nk497 writes "Canonical has revealed that a developer preview of Ubuntu for phones will arrive next week, on the 21st of February. The touch preview will initially only be available for the Galaxy Nexus and Nexus 4 smartphones, but Canonical plans to support more devices. The release is designed to let developers create apps — and to give 'enthusiasts' a sneak peek — ahead of the smartphone side of Ubuntu arriving in version 13.10 in October. Canonical suggested that the OS will initially only support low-end smartphones, but the group plans to also support higher-end models, too, and the OS will work across mobile devices, PCs and TVs."
sl4shd0rk writes "Valve has finally released Steam for Linux. Although some of the 57 games listed on the Linux Steam site are previously released from the Humble Bundles, there are others which should provide adequate entertainment for anyone bored with the HB games. Among the games listed, many at deep discounts of 50%-75% off, are HalfLife, CounterStrke Source and Serious Sam 3. Hopefully Valve will keep the ports coming as rumor has it that Left 4 Dead had been ported at least for developers."
An anonymous reader writes "The Khronos Group has published the first products that are officially conformant to OpenGL ES 3.0. On that list is the Intel Ivy Bridge processors with integrated graphics, which support OpenGL ES 3.0 on open-source Linux Mesa. This is the best timing yet for Intel's open-source team to support a new OpenGL standard — the standard is just six months old whereas it took years for them to support OpenGL ES 2.0. There's also no OpenGL ES 3.0 Intel Windows driver yet that's conformant. Intel also had a faster turn-around time than NVIDIA and AMD with the only other hardware on the list being Qualcomm and PowerVR hardware. OpenGL ES 3.0 works with Intel Ivy Bridge when using the Linux 3.6 kernel and the soon-to-be-out Mesa 9.1." Phoronix ran a rundown of what OpenGL ES 3.0 brings back in August.
toygeek writes "Which is cheaper: Running a server from home, or renting a VPS (Virtual Private Server)? We're trying to pinch pennies where we can, and my son Derrick suggested upgrading an extra PC we have and running his Minecraft server at home. Would it save enough money to be worth it? I wanted to share the results of my analysis with my Slashdot brethren." The upshot in this case? "Overall it is VERY cost effective for us to run the home server."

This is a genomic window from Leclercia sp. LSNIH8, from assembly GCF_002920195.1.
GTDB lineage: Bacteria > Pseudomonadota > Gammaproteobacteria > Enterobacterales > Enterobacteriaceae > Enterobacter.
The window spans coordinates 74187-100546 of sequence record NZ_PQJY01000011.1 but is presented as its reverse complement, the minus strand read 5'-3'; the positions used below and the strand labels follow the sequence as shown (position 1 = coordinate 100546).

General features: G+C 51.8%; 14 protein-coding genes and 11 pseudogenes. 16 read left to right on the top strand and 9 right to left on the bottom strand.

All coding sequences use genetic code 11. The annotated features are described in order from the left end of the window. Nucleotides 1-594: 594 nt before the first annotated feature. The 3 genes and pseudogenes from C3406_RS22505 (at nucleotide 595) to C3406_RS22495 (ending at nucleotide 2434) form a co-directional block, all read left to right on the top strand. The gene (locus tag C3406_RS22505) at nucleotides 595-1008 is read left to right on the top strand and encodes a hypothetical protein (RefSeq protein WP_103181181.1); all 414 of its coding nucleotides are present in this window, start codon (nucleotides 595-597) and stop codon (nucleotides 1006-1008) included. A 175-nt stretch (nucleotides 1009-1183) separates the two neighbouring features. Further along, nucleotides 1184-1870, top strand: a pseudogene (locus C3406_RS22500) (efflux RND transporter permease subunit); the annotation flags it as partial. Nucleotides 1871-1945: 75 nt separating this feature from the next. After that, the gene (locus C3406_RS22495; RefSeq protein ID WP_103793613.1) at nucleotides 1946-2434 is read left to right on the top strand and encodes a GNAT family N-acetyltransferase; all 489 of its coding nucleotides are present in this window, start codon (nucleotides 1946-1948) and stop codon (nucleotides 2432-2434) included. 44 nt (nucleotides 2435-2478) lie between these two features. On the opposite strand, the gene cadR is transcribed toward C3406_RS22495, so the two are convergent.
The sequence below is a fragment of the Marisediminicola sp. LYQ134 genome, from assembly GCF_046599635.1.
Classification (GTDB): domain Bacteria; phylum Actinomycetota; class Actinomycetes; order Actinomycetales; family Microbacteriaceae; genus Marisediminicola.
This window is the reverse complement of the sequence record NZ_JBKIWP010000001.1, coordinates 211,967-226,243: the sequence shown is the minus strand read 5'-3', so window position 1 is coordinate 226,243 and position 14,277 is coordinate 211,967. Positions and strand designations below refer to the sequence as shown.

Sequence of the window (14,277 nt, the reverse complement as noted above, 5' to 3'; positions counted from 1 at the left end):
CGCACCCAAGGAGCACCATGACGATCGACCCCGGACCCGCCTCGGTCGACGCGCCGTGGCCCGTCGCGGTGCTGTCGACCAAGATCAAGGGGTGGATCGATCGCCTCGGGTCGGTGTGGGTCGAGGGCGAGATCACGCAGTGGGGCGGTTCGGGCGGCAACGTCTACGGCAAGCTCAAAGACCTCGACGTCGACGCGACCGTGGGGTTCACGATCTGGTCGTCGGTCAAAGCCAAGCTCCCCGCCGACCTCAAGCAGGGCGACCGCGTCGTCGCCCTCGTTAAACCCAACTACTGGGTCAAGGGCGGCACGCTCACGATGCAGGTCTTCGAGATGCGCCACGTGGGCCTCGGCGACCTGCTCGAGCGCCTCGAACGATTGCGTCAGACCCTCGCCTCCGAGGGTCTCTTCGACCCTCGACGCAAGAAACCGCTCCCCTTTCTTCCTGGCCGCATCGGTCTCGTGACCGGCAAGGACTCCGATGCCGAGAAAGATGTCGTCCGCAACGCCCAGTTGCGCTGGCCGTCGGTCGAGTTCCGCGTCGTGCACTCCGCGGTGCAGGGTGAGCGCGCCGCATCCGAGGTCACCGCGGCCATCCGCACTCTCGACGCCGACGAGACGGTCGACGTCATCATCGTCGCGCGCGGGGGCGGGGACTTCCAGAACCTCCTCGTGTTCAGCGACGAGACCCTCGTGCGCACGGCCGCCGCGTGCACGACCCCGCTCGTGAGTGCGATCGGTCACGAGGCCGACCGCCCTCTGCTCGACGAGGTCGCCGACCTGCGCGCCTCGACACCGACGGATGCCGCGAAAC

The Southern California Linux Expo (SCALE) is a venerable and-well regarded volunteer-run, regional Linux conference that draws over 2000 attendees and an amazing array of speakers and open source projects displaying their goodies in the exposition area. The tutorial and speech schedule is crazy-dense, with as many as 10 tracks going at once. Conference Chair Ilan Rabinovitch admits that there is no way you can take in all of SCALE. On the other hand, you are certain to find something new and interesting to learn if you have any interest at all in Open Source. And yes, we mean Open Source, not just Linux. This show has grown far beyond its humble roots as a get-together for a few local students interested in Linux. One last thing: When you register, if you use the promo code SLASH, the $70 pass for all three days is magically reduced to $35. And there are many other ways to get that discount or another one just like it, including affiliation with virtually any Southern California Open Source group or almost any Open Source project. SCALE is 100% non-profit, and wants to "spread the word," not make money.
sfcrazy writes "Google has declared Red Hat's RHEL 6 obsolete, showing a notification which says, 'Google Chrome us no longer updating because your operating system is obsolete.' Red Hat evangelist Jan Wilderboer says: 'We release new stable versions of RHEL every 2-3 years. The API/ABI stability is what sets it apart from community distros. Customers need long term stability. Google knows (and uses) that itself internally. By cutting the support of enterprise distributions they simply tell me to move elsewhere. That's not a very encouraging thing.'"
An anonymous reader writes "Hurd, the GNU micro-kernel project that was founded by Richard Stallman in 1983, may finally be catching up with Linux on the desktop... Plans were shared by its developers to finally bring in some modern functionality by working on support for Serial ATA drives, USB support, and sound cards. There are also ambitions to provide x86-64 CPU architecture support. GNU Hurd developers will be doing an unofficial Debian GNU/Hurd 'Wheezy' release this year but they hope for the Debian 'Jessie' release their micro-kernel in Debian will make it as part of some official CDs."